It was hard getting up this morning, the second we opened our eyes we felt the weight of the day ahead of us. The Bomb has to be stopped. There is so little time left now.

We could decide to just be sad, Leo and I, just wait for it to go off. We could be the two sad-looking people who secretly know it is all going to be over soon.

“Hey, Leo. Sweetheart.”


“What do you think we should do today?”

“What are you talking about? We have to let people know.”

“What for?”

“So they can do something about it. What’s going on? What’s wrong with you today?”

“Well, Theo and Viola didn’t seem very alarmed last night, did they?”

“They just weren’t the right kind of people for us. That’s why we have to tell everyone we can. Someone must be able to help.”

“Well, how are we going to tell them then?”

“What do you mean? You just go out there and tell them. The right people will listen. I think we should tell Theo as well. He was asleep when we told Viola. We don’t really know who he is, he looks like maybe a successful guy, right? He looks like he might have some good contacts. From the old days.” He had no idea what he was talking about. “Let’s tell him, I have a good feeling about him.”


We walked downstairs in silence. Theo was still in his silk robe, drinking a cup of tea by the unlit fireplace.

“Good morning, Theo”, I said, brightly.

“Afternoon”, Theo corrected me with a laugh. “Good afternoon, you two. Sorry I dozed off last night. I’m just an old man, that’s all you need to know about me...”. He got up to greet us. “How are you guys today? I heard you had a pretty long day yesterday. Viola told me a bit about you.” Then he looked at me. “You have been through some tough times.”

I didn’t know what to say.

“Yeah”, I said.

“I know it’s not easy to lose a brother. You never really get over it”. He put his hand on my shoulder. Leo didn’t know where to look.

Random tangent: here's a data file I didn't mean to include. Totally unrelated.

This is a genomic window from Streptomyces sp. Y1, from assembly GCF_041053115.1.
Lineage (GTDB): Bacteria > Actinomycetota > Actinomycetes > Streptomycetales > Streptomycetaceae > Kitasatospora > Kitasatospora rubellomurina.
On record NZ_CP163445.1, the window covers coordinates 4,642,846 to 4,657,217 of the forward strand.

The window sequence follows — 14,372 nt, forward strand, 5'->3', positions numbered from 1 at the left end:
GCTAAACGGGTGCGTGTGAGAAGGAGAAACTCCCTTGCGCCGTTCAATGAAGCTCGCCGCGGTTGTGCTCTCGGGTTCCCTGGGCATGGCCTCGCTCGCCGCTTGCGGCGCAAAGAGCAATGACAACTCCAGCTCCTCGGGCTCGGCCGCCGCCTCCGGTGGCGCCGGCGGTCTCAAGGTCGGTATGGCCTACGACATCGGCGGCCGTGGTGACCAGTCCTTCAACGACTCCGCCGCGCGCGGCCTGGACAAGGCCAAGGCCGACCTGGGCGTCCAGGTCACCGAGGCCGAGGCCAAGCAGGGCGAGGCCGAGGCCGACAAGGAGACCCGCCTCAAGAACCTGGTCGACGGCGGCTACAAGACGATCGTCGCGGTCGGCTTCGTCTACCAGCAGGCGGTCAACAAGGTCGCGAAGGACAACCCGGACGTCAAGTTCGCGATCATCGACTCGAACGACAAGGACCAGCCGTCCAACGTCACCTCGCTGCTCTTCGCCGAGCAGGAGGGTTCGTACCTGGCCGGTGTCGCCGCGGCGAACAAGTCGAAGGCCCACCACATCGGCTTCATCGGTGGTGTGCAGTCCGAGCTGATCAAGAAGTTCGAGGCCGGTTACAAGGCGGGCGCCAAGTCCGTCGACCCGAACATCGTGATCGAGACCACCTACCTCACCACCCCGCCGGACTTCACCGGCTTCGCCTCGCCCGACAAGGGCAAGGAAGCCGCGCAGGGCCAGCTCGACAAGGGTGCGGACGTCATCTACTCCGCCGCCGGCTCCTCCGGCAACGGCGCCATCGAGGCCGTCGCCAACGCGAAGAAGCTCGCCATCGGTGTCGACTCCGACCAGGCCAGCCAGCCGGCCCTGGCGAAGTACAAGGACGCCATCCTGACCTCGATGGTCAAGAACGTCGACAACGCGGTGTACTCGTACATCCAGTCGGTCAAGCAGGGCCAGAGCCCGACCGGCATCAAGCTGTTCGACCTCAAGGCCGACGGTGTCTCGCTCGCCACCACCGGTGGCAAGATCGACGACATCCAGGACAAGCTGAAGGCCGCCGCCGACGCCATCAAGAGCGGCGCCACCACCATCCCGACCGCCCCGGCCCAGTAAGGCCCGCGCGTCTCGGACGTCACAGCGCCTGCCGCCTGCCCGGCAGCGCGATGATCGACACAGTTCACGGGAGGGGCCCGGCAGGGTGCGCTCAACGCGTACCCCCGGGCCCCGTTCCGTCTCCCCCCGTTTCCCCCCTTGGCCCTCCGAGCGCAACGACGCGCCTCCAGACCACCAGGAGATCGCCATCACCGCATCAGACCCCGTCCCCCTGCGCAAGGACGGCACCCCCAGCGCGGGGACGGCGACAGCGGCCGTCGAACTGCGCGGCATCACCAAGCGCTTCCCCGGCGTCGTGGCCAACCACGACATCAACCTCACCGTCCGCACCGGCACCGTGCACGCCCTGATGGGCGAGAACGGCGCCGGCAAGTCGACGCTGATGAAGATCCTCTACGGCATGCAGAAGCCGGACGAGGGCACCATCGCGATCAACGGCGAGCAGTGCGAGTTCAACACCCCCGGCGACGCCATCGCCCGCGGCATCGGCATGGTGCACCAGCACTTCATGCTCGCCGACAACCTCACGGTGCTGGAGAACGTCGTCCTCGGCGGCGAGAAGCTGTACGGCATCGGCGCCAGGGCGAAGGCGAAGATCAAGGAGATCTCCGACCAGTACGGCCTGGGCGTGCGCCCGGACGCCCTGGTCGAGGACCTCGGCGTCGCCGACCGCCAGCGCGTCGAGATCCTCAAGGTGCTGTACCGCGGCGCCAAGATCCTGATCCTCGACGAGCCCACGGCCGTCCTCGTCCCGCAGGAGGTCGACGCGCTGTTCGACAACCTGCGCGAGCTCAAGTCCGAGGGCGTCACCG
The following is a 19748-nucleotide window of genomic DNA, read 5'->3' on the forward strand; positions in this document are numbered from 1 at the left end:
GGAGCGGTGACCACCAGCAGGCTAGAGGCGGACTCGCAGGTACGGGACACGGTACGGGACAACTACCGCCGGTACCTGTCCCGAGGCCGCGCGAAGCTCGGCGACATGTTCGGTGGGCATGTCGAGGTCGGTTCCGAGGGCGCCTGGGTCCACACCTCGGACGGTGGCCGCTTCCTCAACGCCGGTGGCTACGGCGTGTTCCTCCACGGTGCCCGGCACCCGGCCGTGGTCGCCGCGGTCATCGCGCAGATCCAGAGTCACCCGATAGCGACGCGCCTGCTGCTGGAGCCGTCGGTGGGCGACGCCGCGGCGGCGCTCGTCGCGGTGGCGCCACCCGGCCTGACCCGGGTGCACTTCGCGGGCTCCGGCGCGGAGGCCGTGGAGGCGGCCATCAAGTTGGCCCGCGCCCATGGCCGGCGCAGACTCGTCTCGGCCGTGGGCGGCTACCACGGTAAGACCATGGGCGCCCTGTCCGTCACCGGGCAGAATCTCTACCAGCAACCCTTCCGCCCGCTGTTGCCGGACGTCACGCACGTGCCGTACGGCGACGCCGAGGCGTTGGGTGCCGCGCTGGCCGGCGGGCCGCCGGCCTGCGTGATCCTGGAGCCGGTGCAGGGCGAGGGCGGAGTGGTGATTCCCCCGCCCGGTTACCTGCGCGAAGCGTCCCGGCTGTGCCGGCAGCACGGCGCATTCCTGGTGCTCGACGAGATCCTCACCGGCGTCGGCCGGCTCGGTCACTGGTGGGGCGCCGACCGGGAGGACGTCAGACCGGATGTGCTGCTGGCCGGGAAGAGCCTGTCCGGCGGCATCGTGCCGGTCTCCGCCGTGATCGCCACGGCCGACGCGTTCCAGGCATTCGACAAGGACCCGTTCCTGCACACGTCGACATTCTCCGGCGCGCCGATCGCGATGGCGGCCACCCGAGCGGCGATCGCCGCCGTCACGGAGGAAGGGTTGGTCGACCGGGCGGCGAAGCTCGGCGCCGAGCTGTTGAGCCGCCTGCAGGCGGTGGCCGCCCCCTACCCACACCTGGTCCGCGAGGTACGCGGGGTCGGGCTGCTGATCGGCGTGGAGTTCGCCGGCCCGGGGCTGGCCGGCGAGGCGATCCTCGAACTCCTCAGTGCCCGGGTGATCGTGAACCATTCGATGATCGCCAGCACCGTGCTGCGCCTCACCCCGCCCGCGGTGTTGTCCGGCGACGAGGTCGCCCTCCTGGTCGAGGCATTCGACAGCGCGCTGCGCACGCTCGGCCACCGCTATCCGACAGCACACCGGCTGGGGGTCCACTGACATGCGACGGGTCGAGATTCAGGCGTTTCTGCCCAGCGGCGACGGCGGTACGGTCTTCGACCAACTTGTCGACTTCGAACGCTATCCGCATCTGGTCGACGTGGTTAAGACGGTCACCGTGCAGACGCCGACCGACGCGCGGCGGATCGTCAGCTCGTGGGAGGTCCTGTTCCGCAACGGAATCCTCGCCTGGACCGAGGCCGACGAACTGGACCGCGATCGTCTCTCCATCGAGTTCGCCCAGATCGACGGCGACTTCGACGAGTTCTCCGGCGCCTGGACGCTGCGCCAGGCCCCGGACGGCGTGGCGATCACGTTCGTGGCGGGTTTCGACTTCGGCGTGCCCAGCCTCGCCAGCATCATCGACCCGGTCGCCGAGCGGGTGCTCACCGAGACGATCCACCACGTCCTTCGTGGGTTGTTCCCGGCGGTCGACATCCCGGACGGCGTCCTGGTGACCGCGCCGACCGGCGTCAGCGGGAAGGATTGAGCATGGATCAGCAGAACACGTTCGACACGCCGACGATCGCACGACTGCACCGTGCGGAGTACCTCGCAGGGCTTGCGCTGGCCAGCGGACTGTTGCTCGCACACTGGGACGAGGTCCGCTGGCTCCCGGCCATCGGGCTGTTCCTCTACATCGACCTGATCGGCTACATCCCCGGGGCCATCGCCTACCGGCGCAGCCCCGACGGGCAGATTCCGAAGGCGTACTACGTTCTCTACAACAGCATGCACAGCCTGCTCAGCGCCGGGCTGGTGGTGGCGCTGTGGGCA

How do I feel about The Bomb? I’m terrified of it, just as much as anyone would be – just as much as Viola is, or Theo would be if he heard about it, of course I’m terrified of the idea that everything will get blown up to pieces, so soon. How do I feel about trying to stop it? I don’t know. Sometimes it seems innocuous. Sometimes it seems like something fun to do to pass the time. Times are challenging for everyone. Some people, like Celia’s family, survive them by staying together. Some people have resigned themselves to being forever an article of times past. They will never fit in again. They build their own private kingdoms of meaning. Theo and Viola fit this category. Most of the people in the big fields, and in all the even bigger fields everywhere, don’t live a life bound to a moment in time, but rather to a place. The history of places is so different from the history of people. The history of places is about giving continuity to one whole, isolated thing that remains still through the ages. That is what Leo wanted, but he failed at doing what he was supposed to, of course failing is always an option. And then there are people like me. I don’t belong to any place or time in particular, I don’t have a family or anyone to stay with when things are unclear. You see, it’s just harder for me to find something harmless to do to pass the time. I could fall madly in love with Leo. Leo and I could make pamphlets, hang up posters, try to tell as many people as possible about The Bomb, and hope that someone, somewhere, is capable of doing something about it. I could get a cat. Serve it two meals a day, until the day it all came to an end.

I could fall madly in love with Leo. Breathe gently on each other’s cheeks as we wake up each morning – that could keep us going for a good, long while. We still haven’t had sex. So that’s something we’re gonna have to do at some point, and we can surely kill some time doing that. Good. That’s at least a few weeks that are taken care of. We’ll be having sex, I risk saying regularly, until the 22nd of August of 2022. That would be pretty convenient, in times like these. Even in the big fields that’s what people seem to spend most of their time doing.